The Border Kingdoms
This town has been (and remains) fiercely independent of the surrounding Barony of Blacksaddle. Often harried by brigands sweeping down out of the Shaar, it consists of many stone cottages and attached stonewalled orchards that climb the steep flanks of Beldargan"s Mount, a natural hill crowned by a tiny ring-fort and central stone keep. The keep, a single square tower bristling with catapults, is known as Beldarg"s Folly after its builder.
Beldarg was an ancient warrior with a bristling beard, tusk-like protruding teeth, big nose, and surly manner—all preserved in local children"s" jokes and tall tales, though his deeds and fate have been forgotten down the years. “Beldarg” has become the collective name of the inhabitants of Beldargan.
The conical, 300-foot-high Mount is home to over 450 of the 650 or so inhabitants of the town. It"s surrounded by an unfriendly ring of deliberately planted thorn hedge (taller than two men in most places), pierced in three places by gates (stone arches whose stone doors are fitted with drop-spikes that can be slid down into stone-lined pits to wedge the doors solidly open or shut). A miniature barbican fitted with arbalests (capable of transfixing several horses and their riders with one of their giant quarrels) stands just inside each gate, commanding a clear view through it and along the road leading to it. Forty households in town are forgiven all taxes in return for providing trained, fully-equipped armsmen to man the gates at all times, and defend the town when the war-horns are sounded (from the keep or by one of three senior patrol-leaders who have them).
Beldargan is seldom directly attacked these days, but its peace is almost certainly the result of its readiness for battle; in earlier times it was often raided several dozen times a year, and during many severe winters partially occupied by Shaarans.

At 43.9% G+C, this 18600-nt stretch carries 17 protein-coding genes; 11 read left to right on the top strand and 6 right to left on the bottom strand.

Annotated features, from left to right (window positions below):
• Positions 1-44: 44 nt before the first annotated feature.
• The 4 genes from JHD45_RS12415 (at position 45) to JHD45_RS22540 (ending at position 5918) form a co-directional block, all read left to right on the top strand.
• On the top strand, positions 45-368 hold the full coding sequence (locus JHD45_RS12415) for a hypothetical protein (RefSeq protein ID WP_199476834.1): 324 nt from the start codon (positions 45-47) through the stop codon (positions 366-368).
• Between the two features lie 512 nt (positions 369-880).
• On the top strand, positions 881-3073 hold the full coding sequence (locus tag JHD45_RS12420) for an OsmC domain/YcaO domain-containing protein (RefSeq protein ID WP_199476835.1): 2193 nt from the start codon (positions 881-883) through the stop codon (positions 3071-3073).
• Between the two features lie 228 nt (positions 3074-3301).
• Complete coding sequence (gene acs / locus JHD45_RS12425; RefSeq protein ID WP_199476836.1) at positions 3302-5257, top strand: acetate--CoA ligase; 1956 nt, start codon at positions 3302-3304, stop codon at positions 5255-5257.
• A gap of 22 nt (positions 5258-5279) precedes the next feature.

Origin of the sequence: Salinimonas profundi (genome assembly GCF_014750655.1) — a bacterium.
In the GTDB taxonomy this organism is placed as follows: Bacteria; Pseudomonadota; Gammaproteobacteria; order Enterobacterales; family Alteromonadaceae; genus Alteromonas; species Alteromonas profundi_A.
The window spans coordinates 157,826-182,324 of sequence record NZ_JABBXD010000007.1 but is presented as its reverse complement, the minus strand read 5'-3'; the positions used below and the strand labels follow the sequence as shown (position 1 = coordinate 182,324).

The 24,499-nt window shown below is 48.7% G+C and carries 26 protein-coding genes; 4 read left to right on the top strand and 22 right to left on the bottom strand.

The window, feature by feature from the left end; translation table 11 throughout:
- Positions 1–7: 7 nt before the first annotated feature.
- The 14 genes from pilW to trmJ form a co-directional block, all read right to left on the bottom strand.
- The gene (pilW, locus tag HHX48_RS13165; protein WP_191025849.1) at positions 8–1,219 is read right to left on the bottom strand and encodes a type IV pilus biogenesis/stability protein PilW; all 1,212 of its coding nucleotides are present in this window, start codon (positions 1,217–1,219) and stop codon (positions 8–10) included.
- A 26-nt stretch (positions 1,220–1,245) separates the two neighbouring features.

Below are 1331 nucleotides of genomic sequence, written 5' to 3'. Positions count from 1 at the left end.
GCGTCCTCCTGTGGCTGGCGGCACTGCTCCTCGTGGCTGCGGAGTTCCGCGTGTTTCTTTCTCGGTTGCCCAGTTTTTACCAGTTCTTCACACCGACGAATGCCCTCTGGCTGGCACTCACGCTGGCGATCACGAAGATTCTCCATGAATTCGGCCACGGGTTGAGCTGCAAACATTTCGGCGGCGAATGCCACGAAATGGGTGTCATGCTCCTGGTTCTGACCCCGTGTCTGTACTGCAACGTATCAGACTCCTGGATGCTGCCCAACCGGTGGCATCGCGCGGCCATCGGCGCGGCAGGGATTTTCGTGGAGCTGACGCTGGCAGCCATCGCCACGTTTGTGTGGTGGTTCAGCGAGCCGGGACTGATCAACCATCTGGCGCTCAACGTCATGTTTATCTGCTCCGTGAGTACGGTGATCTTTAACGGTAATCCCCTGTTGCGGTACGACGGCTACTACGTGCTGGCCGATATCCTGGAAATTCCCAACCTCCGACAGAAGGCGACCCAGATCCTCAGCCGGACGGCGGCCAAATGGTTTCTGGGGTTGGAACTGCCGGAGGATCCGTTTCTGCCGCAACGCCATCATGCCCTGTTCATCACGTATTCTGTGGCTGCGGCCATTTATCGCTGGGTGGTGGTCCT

Springs rise in the heart of the Mount (which is honeycombed by dungeons, cottage cellars, and natural caverns, in a crazy maze of damp underground ways leading into the Underdark) and cascade down its slopes in lovely little gardens of stone-lined plunge-pools and moss-planted spillways where townfolk rear edible fish (mostly blackfins) and snails. Beldarg bridge these waters with tiny arched, covered follies festooned with small crystals and shaped metal chimes that dangle over the tinkling waters to flash reflected sunlight or moonlight across their vestpocket-sized gardens. Many cottages are built into the hill, and seem to grow out of the heart of an endless garden; at dawn the hill is alive with birdsong.
The orchards of Beldargan grow large, sour green apples, used by the locals in the making of sauces, potent and fiery green wine, cider that"s “like liquid fire” (so saith a Sembian merchant, Mlaxlan Alderguth), and to fatten the shaggy-coated sheep Beldarg tend on the nearby Shaar and its downslopes. The local delicacy of Beldargan Groundworms and Snails in Pepper Butter sounds revolting, but is mouthwatering; the groundworms taste like roasted pecans.